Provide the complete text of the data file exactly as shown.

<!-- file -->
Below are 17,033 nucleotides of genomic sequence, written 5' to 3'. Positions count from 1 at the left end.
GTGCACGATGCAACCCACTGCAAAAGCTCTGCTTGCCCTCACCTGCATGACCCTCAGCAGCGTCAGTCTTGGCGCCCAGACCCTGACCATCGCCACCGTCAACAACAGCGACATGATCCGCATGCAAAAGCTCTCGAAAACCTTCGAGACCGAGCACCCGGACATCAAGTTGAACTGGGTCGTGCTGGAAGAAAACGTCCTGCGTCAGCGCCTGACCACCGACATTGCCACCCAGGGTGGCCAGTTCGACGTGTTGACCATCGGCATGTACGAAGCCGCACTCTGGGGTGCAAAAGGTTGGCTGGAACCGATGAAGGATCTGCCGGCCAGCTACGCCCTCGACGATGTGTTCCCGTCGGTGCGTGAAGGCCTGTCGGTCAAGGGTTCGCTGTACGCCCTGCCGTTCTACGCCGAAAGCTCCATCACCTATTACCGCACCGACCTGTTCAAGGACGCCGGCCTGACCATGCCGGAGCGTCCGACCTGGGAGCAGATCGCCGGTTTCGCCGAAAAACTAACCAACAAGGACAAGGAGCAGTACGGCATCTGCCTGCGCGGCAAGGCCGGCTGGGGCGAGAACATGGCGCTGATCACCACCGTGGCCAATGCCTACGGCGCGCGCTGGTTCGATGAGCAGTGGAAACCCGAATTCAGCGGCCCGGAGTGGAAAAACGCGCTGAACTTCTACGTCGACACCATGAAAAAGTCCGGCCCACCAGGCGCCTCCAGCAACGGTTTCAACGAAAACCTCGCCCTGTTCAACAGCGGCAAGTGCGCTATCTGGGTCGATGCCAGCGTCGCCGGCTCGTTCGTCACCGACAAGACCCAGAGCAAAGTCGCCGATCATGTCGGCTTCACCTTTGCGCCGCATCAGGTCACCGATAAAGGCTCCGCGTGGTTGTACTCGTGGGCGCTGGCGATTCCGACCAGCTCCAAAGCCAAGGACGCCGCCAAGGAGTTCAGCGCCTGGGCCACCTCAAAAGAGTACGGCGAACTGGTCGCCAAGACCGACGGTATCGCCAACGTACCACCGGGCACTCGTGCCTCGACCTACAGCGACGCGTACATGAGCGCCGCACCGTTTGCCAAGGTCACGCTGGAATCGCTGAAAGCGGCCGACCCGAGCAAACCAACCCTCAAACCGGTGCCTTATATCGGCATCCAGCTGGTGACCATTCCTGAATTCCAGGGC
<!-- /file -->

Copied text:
Below are 17,033 nucleotides of genomic sequence, written 5' to 3'. Positions count from 1 at the left end.
GTGCACGATGCAACCCACTGCAAAAGCTCTGCTTGCCCTCACCTGCATGACCCTCAGCAGCGTCAGTCTTGGCGCCCAGACCCTGACCATCGCCACCGTCAACAACAGCGACATGATCCGCATGCAAAAGCTCTCGAAAACCTTCGAGACCGAGCACCCGGACATCAAGTTGAACTGGGTCGTGCTGGAAGAAAACGTCCTGCGTCAGCGCCTGACCACCGACATTGCCACCCAGGGTGGCCAGTTCGACGTGTTGACCATCGGCATGTACGAAGCCGCACTCTGGGGTGCAAAAGGTTGGCTGGAACCGATGAAGGATCTGCCGGCCAGCTACGCCCTCGACGATGTGTTCCCGTCGGTGCGTGAAGGCCTGTCGGTCAAGGGTTCGCTGTACGCCCTGCCGTTCTACGCCGAAAGCTCCATCACCTATTACCGCACCGACCTGTTCAAGGACGCCGGCCTGACCATGCCGGAGCGTCCGACCTGGGAGCAGATCGCCGGTTTCGCCGAAAAACTAACCAACAAGGACAAGGAGCAGTACGGCATCTGCCTGCGCGGCAAGGCCGGCTGGGGCGAGAACATGGCGCTGATCACCACCGTGGCCAATGCCTACGGCGCGCGCTGGTTCGATGAGCAGTGGAAACCCGAATTCAGCGGCCCGGAGTGGAAAAACGCGCTGAACTTCTACGTCGACACCATGAAAAAGTCCGGCCCACCAGGCGCCTCCAGCAACGGTTTCAACGAAAACCTCGCCCTGTTCAACAGCGGCAAGTGCGCTATCTGGGTCGATGCCAGCGTCGCCGGCTCGTTCGTCACCGACAAGACCCAGAGCAAAGTCGCCGATCATGTCGGCTTCACCTTTGCGCCGCATCAGGTCACCGATAAAGGCTCCGCGTGGTTGTACTCGTGGGCGCTGGCGATTCCGACCAGCTCCAAAGCCAAGGACGCCGCCAAGGAGTTCAGCGCCTGGGCCACCTCAAAAGAGTACGGCGAACTGGTCGCCAAGACCGACGGTATCGCCAACGTACCACCGGGCACTCGTGCCTCGACCTACAGCGACGCGTACATGAGCGCCGCACCGTTTGCCAAGGTCACGCTGGAATCGCTGAAAGCGGCCGACCCGAGCAAACCAACCCTCAAACCGGTGCCTTATATCGGCATCCAGCTGGTGACCATTCCTGAATTCCAGGGC